Recently, I contemplated the merits of a religion based on the worship of fried dough. I am still of the opinion that such a faith would be advantageous to all who believed. And now that I’ve been eating fresh strawberries for over a week, I believe that this religion should also include the worship of strawberries. Cream Puff cannot live by fried dough alone. Or can she? Hmmm … a question for another post.

I’ve mentioned previously on this blog that while I love a well-made tiramisù, it’s not a dessert that I often crave. How could anyone not crave tiramisù, you ask? While I assure you that I adore mascarpone, espresso and all of the other ingredients that go into a tiramisù, the problem is that for the longest time, it was the dessert of choice for every event from birthdays to baptisms to anniversaries. It appeared during every holiday and sometimes it even showed up mid-week for no other reason than it gave one the excuse to eat mascarpone.

And then it happened.

One of the worst food crimes ever to cross Cream Puff’s path. I actually came across a tiramisù made with fake whipped topping instead of mascarpone. That was it! I turned my back on tiramisù and all those who dared to forego the mascarpone in the interest of saving a few dollars. When it appeared on the table, I simply looked the other way.

I understand that mascarpone is expensive, not to mention hard to find. I understand that ladyfingers (known as savoiardi in Italian) can also be difficult to locate. I understand that not everyone likes espresso. This is why tiramisù is not meant to be eaten every blessed day. This is the problem with the world we live in. We find something we like and then we make it to death. Tiramisù is a treat. It should be enjoyed on rare occasions. Savoured. Admired. Respected.

So for several years I lived a tiramisù-less life. And then this past April, I picked up a copy of Bon Appétit and was intrigued for within its pages lay a recipe for Strawberry Tiramisù. Could this be the recipe that would make Cream Puff embrace tiramisù once again? Why yes it could be! And it was!

It was glorious. Angels sang. I think there were even harps.

Admittedly, this is a departure from what we call tiramisù. It’s more of a trifle. As far as I’m concerned you can call it whatever you like. I call it good.

Praise the strawberries and pass the mascarpone!


Strawberry Tiramisù

My tiramisù is based on the original recipe from You can click here for that recipe.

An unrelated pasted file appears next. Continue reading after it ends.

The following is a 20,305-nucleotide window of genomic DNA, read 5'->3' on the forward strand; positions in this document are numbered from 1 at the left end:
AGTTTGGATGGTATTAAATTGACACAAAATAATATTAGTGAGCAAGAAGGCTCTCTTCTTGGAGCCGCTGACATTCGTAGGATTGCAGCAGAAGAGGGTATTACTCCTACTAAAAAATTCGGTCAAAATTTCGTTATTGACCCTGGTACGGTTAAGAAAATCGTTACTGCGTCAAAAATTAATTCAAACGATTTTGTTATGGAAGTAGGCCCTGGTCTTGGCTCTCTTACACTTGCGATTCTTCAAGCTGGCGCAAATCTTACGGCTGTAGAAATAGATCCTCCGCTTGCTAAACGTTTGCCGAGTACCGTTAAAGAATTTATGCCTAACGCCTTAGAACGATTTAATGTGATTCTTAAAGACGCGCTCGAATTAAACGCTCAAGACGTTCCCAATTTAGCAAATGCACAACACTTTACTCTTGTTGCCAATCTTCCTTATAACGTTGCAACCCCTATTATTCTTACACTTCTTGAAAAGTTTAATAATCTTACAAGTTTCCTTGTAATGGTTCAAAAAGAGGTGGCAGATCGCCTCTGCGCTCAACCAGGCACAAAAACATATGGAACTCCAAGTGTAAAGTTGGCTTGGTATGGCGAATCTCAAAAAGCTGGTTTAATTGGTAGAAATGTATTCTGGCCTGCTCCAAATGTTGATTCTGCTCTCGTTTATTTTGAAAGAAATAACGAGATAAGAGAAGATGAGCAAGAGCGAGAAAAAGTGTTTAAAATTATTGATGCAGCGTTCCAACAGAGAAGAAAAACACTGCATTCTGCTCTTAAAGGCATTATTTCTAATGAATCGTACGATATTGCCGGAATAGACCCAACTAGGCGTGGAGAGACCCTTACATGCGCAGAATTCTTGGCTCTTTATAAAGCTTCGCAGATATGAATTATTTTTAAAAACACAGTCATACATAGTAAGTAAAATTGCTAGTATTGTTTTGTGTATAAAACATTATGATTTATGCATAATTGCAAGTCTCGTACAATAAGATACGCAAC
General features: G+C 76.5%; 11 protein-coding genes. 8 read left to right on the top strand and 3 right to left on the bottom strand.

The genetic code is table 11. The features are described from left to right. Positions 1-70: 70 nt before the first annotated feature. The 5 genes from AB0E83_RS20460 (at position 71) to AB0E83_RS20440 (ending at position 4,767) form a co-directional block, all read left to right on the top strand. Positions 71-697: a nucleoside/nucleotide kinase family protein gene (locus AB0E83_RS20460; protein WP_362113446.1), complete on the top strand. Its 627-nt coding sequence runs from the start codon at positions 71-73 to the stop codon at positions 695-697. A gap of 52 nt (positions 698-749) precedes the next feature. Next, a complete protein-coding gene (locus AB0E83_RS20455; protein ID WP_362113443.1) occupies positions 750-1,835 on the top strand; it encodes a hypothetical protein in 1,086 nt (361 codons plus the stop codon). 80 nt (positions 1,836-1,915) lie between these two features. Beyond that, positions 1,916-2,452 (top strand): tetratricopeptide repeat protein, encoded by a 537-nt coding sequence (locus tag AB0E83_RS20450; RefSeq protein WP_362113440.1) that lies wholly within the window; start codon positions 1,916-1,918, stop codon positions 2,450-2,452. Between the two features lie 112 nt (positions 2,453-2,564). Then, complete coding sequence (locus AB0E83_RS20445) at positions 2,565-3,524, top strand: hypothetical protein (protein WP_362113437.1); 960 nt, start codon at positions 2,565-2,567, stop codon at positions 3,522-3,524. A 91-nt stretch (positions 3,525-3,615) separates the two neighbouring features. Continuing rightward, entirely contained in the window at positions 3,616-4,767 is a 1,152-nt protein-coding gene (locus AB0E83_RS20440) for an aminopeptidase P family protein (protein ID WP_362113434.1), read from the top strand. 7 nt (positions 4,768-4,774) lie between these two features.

This is my version:

  • 1 cup strawberry jam
  • 1/2 cup warm water
  • 1/3 cup orange juice
  • 1/4 cup Grand Marnier, plus one tablespoon extra
  • 1-1/4 pounds mascarpone, at room temperature
  • 1-1/3 cups whipping cream (35%)
  • 3 tablespoons sugar
  • 1 teaspoon vanilla extract
  • ladyfingers or Savoiardi (you’ll need about 50)
  • 1-1/2 to 2 pounds strawberries, washed, dried and sliced
  • 2 tablespoons lemon zest
  1. In a bowl, combine the jam, water, orange juice and half of the Grand Marnier. Mix well. The mixture should be liquidy. Set aside
  2. In a bowl, combine the mascarpone and the remaining Grand Marnier. Mix well. Set aside.
  3. In the bowl of an electric mixer, beat the whipping cream with the sugar, vanilla extract and remaining 1 tablespoon of Grand Marnier. Beat until stiff peaks form.
  4. Take a quarter of the whipped cream mixture and stir into the mascarpone to lighten the mascarpone. Then add the remaining whipped cream mixture and fold gently into the mascarpone mixture. Set aside.
  5. Spread 1/2 of the jam mixture in the bottom of a 13 x 9-inch baking dish. The mixture will be very liquidy but don’t worry about it. The ladyfingers will absorb the liquid.
  6. Sprinkle 1 tablespoon of the lemon zest over the jam mixture.
  7. Line the bottom of the dish with ladyfingers, making sure to fill in every spot. If you have to snap the ladyfingers into smaller pieces in order to make them fit.
  8. Spread half of the mascarpone mixture evenly over the ladyfingers.
  9. Layer half of the sliced strawberries over the mascarpone.
  10. Spread the remaining jam mixture over the strawberries.
  11. Sprinkle the remaining 1 tablespoon of lemon zest over the strawberries and jam.
  12. Create a second layer of ladyfingers over the strawberries and jam. Again be sure to completely fill in the layer.
  13. Spread the remaining mascarpone mixture over the ladyfingers.
  14. Layer the remaining strawberries on top.
  15. Chill for at least 12 hours before serving.
  16. Enjoy!

Note:  I would recommend chilling for 24 hours. Chilling for 12 hours will do, but if you can hold off devouring this dessert, the extra time will really help it set.

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